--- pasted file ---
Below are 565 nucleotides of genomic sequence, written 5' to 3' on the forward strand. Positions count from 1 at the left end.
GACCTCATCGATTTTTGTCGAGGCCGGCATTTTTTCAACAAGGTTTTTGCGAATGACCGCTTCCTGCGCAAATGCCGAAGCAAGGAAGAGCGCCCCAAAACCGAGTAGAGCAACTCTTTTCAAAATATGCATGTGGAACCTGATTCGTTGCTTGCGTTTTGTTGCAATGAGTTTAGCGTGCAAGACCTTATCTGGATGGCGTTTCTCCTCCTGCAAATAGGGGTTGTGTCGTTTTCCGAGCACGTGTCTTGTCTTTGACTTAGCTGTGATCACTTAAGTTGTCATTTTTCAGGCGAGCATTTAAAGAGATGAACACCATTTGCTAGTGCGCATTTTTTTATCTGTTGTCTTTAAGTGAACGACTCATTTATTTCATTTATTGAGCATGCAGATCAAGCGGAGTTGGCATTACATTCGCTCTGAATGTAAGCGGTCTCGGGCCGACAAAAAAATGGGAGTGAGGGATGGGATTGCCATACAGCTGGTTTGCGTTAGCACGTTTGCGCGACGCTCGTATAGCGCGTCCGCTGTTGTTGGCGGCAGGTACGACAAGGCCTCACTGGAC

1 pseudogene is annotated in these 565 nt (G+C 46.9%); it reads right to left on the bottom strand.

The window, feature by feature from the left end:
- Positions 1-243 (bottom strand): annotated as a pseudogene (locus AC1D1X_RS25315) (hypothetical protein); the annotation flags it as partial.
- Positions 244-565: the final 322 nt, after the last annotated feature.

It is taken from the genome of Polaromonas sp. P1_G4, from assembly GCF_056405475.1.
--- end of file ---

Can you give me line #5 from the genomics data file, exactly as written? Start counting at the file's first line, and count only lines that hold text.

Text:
- Positions 1-243 (bottom strand): annotated as a pseudogene (locus AC1D1X_RS25315) (hypothetical protein); the annotation flags it as partial.